“It is not the length of life, but the depth of life.” - Ralph Waldo Emerson
Each person has special memories of their loved one. The response to the death of a loved one depends on your personality and how you look at death. Do you believe in heaven and have a spiritual relationship with God?
Grief is a natural response resulting from a significant loss. Everyone deals with death differently. People laugh, cry, keep themselves busy with work or even feel numb. Some people recover quickly and others take a longer time.
Five Stages of Grief
For some people, grief can become very painful and the grief becomes complicated. It is harder for some people depending on the circumstances. Elizabeth Kubler-Ross has researched the five stages of death. She states there is denial, anger, bargaining, depression, and acceptance.
People who are grieving do not go through the stages in the same order. In each stage, there are responses and questions a person may ask themselves.
Denial and Shock
Depression and Detachment
Dialog and Bargaining
In denial and shock, the thought might be “This can not be happening”. In the anger stage, the question might be, why is this happening to me?” As the picture below shows many emotions can come into play such as frustration, irritation, and shame. When you are bargaining, a person is struggling for meaning and may reach out to others. In depression, the person has come to recognize the loss has occurred or will occur. The person may isolate themselves and spend time crying. Depression usually comes before acceptance. The person will work through and realize the loss.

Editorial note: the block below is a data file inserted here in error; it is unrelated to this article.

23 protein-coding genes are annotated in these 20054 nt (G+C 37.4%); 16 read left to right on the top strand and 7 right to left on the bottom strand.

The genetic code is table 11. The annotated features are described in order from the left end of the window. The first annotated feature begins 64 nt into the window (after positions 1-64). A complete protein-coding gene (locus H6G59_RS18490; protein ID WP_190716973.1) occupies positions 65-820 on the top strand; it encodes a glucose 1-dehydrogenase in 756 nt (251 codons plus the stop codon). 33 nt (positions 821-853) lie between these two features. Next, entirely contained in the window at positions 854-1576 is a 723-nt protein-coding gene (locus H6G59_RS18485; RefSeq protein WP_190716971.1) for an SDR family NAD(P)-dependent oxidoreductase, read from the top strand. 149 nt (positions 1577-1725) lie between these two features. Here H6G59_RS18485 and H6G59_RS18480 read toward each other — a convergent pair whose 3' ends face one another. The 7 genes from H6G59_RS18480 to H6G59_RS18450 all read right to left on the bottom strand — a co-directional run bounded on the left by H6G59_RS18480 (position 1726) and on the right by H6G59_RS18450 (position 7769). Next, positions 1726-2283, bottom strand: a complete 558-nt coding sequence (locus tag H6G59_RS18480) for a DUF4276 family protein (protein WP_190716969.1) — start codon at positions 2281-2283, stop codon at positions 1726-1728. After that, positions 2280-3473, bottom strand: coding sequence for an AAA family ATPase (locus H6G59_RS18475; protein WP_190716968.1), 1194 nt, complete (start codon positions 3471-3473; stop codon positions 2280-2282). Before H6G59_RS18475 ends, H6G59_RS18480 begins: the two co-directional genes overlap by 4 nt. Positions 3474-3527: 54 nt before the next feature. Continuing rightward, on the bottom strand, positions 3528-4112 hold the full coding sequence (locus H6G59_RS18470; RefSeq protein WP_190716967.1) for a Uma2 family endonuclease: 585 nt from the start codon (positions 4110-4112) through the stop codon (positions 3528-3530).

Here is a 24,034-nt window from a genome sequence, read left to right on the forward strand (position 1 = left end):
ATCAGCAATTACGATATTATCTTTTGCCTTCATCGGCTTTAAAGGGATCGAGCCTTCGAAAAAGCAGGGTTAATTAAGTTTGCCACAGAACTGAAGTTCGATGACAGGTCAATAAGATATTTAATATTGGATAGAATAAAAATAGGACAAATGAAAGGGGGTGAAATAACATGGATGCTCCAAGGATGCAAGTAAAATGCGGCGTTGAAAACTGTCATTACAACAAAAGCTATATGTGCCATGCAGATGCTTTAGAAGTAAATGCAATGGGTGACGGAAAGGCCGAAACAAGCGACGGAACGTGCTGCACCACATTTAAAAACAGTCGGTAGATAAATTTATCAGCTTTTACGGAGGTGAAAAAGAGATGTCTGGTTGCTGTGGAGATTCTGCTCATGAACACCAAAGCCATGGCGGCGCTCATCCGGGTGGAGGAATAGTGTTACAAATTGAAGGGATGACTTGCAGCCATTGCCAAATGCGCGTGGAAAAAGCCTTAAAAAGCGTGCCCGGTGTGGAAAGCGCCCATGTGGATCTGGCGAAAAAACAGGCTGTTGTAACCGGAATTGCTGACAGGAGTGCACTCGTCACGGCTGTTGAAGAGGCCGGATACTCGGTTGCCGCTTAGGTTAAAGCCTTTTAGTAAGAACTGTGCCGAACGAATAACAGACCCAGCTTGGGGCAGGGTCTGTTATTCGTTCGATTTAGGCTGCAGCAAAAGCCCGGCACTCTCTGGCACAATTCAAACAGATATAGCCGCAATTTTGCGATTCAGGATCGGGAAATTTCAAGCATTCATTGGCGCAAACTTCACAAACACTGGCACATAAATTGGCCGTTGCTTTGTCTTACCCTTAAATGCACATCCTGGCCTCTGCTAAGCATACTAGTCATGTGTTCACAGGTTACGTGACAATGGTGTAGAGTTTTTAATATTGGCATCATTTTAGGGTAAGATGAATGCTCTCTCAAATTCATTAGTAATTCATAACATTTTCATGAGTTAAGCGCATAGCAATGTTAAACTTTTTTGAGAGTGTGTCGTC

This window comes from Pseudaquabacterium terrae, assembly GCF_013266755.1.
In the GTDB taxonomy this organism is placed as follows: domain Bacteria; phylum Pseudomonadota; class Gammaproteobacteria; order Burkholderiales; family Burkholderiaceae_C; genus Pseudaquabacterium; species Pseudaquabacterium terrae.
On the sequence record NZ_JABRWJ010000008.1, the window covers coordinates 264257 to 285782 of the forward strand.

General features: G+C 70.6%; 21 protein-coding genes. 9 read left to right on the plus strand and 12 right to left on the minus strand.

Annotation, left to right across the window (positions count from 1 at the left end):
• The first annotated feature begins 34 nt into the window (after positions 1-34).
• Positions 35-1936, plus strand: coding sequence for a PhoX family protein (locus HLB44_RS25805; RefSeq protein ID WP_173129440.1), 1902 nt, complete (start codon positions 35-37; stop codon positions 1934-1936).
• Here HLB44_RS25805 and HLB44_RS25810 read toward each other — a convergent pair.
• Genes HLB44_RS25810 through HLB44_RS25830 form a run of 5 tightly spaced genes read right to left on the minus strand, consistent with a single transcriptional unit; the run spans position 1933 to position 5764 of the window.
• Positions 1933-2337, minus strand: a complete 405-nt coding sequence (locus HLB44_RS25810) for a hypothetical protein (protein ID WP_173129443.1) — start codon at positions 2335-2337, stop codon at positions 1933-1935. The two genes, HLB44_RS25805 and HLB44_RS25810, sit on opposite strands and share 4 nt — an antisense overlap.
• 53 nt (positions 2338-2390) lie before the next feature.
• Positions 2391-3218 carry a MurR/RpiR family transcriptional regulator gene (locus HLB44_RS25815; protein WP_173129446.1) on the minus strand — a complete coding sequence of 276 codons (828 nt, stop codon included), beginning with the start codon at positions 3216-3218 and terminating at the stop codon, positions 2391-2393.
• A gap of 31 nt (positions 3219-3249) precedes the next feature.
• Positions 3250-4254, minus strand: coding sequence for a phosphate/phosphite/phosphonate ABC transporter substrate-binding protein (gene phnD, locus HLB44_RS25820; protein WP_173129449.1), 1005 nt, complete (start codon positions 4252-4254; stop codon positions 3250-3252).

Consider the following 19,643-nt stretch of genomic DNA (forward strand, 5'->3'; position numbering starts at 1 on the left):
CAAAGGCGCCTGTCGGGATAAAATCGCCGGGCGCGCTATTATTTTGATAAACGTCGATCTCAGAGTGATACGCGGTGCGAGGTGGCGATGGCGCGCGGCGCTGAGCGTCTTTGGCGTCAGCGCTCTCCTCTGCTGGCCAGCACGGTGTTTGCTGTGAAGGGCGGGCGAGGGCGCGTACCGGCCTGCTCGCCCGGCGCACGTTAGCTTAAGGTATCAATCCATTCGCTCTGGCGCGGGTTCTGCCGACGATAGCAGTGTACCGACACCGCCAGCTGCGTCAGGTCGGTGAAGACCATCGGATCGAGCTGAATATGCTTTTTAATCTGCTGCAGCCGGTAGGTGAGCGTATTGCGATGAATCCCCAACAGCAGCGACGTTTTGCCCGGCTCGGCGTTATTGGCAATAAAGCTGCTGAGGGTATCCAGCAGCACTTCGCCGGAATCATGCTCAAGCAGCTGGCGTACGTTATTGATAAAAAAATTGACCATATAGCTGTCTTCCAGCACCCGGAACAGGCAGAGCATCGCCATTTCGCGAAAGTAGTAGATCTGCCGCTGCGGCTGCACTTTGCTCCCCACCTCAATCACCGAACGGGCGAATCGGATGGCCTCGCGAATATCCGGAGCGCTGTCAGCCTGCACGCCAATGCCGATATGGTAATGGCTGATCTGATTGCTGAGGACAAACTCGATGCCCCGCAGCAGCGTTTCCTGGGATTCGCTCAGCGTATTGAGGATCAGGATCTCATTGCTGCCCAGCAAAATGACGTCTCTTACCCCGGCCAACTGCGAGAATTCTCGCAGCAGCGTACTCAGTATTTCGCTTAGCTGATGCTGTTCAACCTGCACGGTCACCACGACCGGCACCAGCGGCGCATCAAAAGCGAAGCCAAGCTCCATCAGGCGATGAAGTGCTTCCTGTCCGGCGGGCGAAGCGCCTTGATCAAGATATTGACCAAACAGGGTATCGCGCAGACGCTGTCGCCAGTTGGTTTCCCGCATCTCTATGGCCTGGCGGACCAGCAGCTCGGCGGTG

Each person can go through the stages in different ways. A person finally accepts the loss and realizes, it will be okay. The person understands the death logically and they come to terms with all the emotions. If a person has complicated grief and feels their life is unmanageable and can not move on, then see a professional counselor and your pastor.
A counselor can help you complete an assessment of how much trouble you are having accepting the death, how much the grief is interfering with your life, and work through if you feel distant from others, cannot work and isolate yourself.
Helen Keller said, “What we have once enjoyed deeply we can never lose. All that we love deeply becomes a part of us.”